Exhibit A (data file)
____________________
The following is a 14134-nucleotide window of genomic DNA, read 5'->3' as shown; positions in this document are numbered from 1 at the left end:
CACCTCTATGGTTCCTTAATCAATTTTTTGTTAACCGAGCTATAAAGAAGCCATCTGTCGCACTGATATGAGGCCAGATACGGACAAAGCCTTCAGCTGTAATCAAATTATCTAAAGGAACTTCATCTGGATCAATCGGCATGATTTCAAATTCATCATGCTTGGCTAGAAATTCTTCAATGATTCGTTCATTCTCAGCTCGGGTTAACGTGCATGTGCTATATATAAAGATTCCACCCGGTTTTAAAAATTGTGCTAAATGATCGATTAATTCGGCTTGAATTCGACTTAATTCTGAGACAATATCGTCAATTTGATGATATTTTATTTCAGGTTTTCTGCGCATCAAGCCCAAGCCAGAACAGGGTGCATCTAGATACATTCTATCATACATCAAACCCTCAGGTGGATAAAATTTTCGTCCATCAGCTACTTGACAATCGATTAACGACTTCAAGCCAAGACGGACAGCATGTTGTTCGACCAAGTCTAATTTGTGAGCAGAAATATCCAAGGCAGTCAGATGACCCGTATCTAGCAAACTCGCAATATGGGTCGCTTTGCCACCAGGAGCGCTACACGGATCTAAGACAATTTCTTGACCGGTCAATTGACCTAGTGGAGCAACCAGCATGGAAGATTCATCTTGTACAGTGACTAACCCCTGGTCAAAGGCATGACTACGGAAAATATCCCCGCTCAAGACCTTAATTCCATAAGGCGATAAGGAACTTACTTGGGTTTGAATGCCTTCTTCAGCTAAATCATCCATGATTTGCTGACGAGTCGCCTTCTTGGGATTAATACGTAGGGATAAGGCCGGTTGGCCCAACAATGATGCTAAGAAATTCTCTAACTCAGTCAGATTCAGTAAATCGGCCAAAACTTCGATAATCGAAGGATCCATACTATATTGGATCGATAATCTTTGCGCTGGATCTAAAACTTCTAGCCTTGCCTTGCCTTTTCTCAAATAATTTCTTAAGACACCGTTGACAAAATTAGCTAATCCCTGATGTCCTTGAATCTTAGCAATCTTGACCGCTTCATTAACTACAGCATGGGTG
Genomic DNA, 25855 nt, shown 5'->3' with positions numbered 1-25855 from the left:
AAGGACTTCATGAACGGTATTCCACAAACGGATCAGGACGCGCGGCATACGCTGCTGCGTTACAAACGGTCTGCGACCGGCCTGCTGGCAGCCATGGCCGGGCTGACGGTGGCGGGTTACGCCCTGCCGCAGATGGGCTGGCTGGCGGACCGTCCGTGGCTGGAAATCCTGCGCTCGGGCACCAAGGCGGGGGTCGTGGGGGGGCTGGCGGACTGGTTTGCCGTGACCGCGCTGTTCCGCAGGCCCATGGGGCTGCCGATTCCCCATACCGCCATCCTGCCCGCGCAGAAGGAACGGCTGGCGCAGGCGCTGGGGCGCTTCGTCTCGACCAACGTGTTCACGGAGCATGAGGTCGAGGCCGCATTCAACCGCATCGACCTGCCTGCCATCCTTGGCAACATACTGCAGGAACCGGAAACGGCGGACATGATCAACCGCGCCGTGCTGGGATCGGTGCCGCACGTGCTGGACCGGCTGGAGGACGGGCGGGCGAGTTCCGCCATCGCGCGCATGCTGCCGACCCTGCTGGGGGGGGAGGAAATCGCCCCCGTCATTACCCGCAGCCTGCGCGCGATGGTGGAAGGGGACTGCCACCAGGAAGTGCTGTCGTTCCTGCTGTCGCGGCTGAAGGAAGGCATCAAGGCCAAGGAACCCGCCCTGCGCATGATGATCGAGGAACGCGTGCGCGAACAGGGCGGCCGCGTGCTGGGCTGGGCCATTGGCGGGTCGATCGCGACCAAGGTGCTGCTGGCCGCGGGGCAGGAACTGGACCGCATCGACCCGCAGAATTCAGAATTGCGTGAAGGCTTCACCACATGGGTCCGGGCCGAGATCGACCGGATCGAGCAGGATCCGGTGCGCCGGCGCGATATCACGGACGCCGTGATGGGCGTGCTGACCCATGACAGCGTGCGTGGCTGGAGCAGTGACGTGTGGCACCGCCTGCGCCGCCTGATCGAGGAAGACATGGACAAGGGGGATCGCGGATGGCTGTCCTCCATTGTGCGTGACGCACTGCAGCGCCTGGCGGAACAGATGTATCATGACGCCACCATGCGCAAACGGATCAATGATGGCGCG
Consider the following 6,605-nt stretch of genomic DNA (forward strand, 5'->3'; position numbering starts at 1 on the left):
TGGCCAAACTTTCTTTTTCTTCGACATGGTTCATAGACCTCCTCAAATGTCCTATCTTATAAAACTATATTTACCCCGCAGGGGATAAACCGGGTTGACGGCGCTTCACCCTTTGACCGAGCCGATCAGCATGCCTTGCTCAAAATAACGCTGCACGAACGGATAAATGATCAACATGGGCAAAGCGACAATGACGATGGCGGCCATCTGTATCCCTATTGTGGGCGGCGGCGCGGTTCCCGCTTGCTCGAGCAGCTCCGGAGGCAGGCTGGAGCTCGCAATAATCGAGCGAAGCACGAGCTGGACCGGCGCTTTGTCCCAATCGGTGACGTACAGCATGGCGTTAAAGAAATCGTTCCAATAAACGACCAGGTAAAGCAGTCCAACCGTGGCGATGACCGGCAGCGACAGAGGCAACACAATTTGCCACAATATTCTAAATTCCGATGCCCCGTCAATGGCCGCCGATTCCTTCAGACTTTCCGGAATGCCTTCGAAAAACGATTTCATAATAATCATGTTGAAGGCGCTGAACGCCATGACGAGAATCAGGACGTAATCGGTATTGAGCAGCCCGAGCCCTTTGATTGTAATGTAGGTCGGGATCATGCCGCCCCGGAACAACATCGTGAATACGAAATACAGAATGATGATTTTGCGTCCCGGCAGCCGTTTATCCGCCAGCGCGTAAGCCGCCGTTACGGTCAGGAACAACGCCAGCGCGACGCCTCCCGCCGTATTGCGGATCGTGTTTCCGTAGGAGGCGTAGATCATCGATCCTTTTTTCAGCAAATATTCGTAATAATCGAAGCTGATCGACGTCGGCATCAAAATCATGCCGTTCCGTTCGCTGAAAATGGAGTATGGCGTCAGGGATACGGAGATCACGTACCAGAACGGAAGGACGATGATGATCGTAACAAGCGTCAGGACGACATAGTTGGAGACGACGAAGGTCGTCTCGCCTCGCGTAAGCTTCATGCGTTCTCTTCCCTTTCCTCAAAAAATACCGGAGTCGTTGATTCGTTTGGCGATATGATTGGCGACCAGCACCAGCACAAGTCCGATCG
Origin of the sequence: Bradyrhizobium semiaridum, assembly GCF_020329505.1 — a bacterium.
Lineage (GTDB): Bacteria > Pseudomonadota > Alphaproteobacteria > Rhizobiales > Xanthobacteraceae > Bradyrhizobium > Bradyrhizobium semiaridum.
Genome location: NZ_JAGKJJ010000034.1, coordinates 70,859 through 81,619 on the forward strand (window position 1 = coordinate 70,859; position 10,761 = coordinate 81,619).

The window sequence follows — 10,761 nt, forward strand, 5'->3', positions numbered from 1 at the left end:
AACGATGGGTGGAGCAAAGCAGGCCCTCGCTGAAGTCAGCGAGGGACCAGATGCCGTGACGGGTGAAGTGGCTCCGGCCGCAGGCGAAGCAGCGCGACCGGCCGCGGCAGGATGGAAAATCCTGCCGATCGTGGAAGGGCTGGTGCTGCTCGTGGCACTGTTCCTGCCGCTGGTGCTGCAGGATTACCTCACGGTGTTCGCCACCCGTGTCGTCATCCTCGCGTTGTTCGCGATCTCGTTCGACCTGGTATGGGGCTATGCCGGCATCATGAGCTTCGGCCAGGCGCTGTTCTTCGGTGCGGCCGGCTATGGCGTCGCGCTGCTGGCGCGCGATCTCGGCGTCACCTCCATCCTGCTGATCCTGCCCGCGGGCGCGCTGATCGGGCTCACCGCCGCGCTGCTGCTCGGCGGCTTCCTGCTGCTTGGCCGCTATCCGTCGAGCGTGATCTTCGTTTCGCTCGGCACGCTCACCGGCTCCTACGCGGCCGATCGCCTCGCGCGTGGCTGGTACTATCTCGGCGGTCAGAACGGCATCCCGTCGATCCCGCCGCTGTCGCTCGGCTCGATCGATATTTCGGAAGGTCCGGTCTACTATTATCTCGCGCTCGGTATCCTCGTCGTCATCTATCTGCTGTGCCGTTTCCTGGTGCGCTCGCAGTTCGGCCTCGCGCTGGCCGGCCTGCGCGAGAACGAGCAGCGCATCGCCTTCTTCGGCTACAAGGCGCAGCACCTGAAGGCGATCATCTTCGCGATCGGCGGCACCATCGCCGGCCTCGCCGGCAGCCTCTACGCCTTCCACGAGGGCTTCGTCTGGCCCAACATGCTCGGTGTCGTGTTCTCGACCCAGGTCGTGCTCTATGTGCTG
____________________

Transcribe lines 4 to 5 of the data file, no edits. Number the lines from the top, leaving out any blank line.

AAGGACTTCATGAACGGTATTCCACAAACGGATCAGGACGCGCGGCATACGCTGCTGCGTTACAAACGGTCTGCGACCGGCCTGCTGGCAGCCATGGCCGGGCTGACGGTGGCGGGTTACGCCCTGCCGCAGATGGGCTGGCTGGCGGACCGTCCGTGGCTGGAAATCCTGCGCTCGGGCACCAAGGCGGGGGTCGTGGGGGGGCTGGCGGACTGGTTTGCCGTGACCGCGCTGTTCCGCAGGCCCATGGGGCTGCCGATTCCCCATACCGCCATCCTGCCCGCGCAGAAGGAACGGCTGGCGCAGGCGCTGGGGCGCTTCGTCTCGACCAACGTGTTCACGGAGCATGAGGTCGAGGCCGCATTCAACCGCATCGACCTGCCTGCCATCCTTGGCAACATACTGCAGGAACCGGAAACGGCGGACATGATCAACCGCGCCGTGCTGGGATCGGTGCCGCACGTGCTGGACCGGCTGGAGGACGGGCGGGCGAGTTCCGCCATCGCGCGCATGCTGCCGACCCTGCTGGGGGGGGAGGAAATCGCCCCCGTCATTACCCGCAGCCTGCGCGCGATGGTGGAAGGGGACTGCCACCAGGAAGTGCTGTCGTTCCTGCTGTCGCGGCTGAAGGAAGGCATCAAGGCCAAGGAACCCGCCCTGCGCATGATGATCGAGGAACGCGTGCGCGAACAGGGCGGCCGCGTGCTGGGCTGGGCCATTGGCGGGTCGATCGCGACCAAGGTGCTGCTGGCCGCGGGGCAGGAACTGGACCGCATCGACCCGCAGAATTCAGAATTGCGTGAAGGCTTCACCACATGGGTCCGGGCCGAGATCGACCGGATCGAGCAGGATCCGGTGCGCCGGCGCGATATCACGGACGCCGTGATGGGCGTGCTGACCCATGACAGCGTGCGTGGCTGGAGCAGTGACGTGTGGCACCGCCTGCGCCGCCTGATCGAGGAAGACATGGACAAGGGGGATCGCGGATGGCTGTCCTCCATTGTGCGTGACGCACTGCAGCGCCTGGCGGAACAGATGTATCATGACGCCACCATGCGCAAACGGATCAATGATGGCGCG
Consider the following 6,605-nt stretch of genomic DNA (forward strand, 5'->3'; position numbering starts at 1 on the left):